NEW YORK/LONDON: Arabica coffee prices fell for the sixth straight session on Friday, settling below the $1 per pound level for the first time in a month, as global oversupply came back into sharp focus following a frost scare in Brazil.
* September arabica coffee settled down 0.9 cent, or 0.9%, at 99.75 cents per lb, after hitting a one-month low of 99.05 cents.
* “Oversupply (is) keeping values a bit depressed. (What’s) surprising is the lack of buying even at the lower levels. Consumption has slowed down significantly,” said Roger Bradshaw of Soft Commodity Consulting.
* The market has struggled to absorb a massive Brazilian crop.
* The contract shed 5.8% on the week, its worst weekly performance in nearly two years.
* Prices have slipped after a frost in top-grower Brazil earlier this month did not damage as much of the coffee crop as many had expected.
* Prices have also been pressured by the Brazilian real, which has steadily softened against the US dollar over the past week.
* A weaker real can encourage producer selling of dollar-denominated coffee.
* Arabica coffee prices will rise 14% by the end of 2019, bolstered by strong global demand and Brazil’s entry into an off-year in its biennial production cycle, a Reuters poll showed.
* September robusta coffee settled down $14, or 1%, at $1,344 per tonne.
* October raw sugar settled up 0.02 cent, or 0.2%, at 12.02 cents per lb, closing at or above the psychologically significant 12-cent level for the third straight session.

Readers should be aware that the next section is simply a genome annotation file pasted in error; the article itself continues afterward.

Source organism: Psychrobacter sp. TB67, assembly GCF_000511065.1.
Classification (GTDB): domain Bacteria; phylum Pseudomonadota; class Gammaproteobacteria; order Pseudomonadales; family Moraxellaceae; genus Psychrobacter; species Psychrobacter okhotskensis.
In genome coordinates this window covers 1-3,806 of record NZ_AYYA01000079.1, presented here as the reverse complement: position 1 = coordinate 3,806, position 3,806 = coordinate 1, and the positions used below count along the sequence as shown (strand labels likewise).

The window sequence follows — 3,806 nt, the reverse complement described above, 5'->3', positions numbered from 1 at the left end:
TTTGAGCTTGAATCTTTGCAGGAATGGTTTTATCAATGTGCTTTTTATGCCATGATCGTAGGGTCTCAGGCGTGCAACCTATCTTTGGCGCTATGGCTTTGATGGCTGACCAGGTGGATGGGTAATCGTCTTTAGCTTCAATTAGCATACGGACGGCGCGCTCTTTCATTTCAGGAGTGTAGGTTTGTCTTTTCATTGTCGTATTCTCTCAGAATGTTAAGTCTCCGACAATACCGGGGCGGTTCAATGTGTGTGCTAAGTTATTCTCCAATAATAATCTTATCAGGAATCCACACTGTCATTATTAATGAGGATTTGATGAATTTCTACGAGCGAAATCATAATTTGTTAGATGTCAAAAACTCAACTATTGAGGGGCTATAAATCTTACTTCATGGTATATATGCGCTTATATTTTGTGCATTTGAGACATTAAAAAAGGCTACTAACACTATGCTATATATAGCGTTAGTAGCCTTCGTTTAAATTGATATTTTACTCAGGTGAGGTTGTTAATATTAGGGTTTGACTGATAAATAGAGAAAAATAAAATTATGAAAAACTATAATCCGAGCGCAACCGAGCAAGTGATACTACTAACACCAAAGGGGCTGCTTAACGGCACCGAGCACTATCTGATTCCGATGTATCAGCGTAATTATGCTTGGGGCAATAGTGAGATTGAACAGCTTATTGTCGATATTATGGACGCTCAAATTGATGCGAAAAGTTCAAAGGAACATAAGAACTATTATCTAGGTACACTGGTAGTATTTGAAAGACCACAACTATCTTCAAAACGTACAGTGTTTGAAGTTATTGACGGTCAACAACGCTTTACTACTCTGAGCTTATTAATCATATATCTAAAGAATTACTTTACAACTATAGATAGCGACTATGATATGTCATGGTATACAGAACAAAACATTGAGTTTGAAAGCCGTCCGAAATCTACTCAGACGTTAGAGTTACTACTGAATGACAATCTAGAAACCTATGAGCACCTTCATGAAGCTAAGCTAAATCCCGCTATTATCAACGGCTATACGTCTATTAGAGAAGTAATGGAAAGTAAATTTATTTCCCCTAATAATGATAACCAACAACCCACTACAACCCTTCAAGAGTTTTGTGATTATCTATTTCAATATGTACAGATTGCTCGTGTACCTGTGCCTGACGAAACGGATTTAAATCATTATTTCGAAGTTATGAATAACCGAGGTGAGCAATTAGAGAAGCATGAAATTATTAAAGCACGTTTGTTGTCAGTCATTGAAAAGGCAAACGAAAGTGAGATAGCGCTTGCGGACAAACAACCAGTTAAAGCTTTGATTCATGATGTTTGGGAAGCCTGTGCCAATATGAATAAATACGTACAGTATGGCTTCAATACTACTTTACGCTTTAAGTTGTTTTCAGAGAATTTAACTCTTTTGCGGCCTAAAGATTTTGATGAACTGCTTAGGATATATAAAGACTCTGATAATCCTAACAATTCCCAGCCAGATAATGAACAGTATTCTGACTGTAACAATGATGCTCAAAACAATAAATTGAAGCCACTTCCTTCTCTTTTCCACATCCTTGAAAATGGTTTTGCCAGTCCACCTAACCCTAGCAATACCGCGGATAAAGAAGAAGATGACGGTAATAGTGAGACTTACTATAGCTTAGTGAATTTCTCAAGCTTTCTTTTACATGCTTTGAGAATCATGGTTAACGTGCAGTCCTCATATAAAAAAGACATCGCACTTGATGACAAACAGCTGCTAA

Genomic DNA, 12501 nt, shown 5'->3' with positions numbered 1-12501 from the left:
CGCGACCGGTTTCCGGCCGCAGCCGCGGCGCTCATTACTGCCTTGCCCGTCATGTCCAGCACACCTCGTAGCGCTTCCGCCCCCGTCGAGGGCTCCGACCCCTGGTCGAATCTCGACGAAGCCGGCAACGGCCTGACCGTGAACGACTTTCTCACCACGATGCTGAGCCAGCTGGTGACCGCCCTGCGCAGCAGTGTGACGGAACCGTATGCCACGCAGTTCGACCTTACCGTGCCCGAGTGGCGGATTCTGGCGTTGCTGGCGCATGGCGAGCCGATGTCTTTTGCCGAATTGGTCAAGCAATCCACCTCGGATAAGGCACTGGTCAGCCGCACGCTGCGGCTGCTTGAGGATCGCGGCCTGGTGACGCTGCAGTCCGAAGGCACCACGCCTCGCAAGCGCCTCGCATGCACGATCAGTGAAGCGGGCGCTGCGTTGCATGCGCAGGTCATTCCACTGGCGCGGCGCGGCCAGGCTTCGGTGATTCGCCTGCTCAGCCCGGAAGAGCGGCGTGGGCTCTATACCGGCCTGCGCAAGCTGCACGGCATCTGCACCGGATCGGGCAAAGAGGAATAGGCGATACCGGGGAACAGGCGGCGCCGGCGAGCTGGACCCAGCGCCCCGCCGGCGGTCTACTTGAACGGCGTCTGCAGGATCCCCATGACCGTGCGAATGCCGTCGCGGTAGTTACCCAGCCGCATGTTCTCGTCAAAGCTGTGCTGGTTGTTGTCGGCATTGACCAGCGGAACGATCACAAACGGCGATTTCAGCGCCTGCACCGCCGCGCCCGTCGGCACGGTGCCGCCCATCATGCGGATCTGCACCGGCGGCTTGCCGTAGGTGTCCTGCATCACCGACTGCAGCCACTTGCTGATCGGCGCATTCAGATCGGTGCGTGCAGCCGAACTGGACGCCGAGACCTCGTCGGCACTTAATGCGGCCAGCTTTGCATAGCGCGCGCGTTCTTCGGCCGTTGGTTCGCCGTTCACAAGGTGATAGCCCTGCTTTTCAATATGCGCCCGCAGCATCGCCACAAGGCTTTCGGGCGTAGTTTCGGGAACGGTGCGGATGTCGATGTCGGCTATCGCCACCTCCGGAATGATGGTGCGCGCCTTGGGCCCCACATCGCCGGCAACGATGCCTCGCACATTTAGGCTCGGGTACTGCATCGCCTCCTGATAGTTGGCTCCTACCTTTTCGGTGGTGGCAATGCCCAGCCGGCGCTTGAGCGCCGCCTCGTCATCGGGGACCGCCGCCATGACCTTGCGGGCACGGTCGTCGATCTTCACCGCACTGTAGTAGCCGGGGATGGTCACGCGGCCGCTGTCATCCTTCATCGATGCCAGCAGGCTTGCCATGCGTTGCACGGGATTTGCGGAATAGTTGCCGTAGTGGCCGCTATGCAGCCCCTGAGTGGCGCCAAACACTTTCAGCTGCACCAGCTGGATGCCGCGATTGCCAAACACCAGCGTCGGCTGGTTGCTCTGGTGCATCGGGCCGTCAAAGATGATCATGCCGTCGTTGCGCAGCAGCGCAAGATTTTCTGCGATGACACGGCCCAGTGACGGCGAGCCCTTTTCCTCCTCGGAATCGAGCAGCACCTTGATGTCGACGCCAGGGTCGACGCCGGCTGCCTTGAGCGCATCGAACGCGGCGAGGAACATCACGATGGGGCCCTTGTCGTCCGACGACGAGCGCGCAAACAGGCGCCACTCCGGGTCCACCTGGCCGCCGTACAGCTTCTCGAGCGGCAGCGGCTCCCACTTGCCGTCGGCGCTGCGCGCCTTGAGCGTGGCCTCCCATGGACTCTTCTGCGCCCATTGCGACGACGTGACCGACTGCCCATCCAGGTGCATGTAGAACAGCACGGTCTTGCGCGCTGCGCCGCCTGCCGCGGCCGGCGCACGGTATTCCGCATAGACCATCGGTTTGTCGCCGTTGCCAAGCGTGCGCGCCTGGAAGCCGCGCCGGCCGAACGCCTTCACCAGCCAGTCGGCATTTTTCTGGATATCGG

* Prices gained 3.7% on the week, following two weeks of declines.
* Prices were likely to remain rangebound, dealers said, as the market has been caught between massive global stockpiles and expectations of reduced future production.
* Concerns about adverse weather in Europe and India are underpinning the market, as is data indicating Brazilian cane mills will further cut sugar output this year in favor of ethanol.
* Still, recent large deliveries of raw and white sugar against futures contracts have heightened worries over excess stocks and poor Asian demand.
* October white sugar settled up $1, or 0.3%, at $321 per tonne. The contract gained 1.4% on the week.
* September New York cocoa settled down $45, or 1.9%, at $2,389 per tonne.
* On the week, the contract shed 3.2%.
* Market participants remained focused on trying to discern how exactly Ivory Coast and Ghana’s “living income differential” of $400 a tonne will work.
* September London cocoa
settled down 18 pounds, or 1%, at 1,843 pounds a tonne.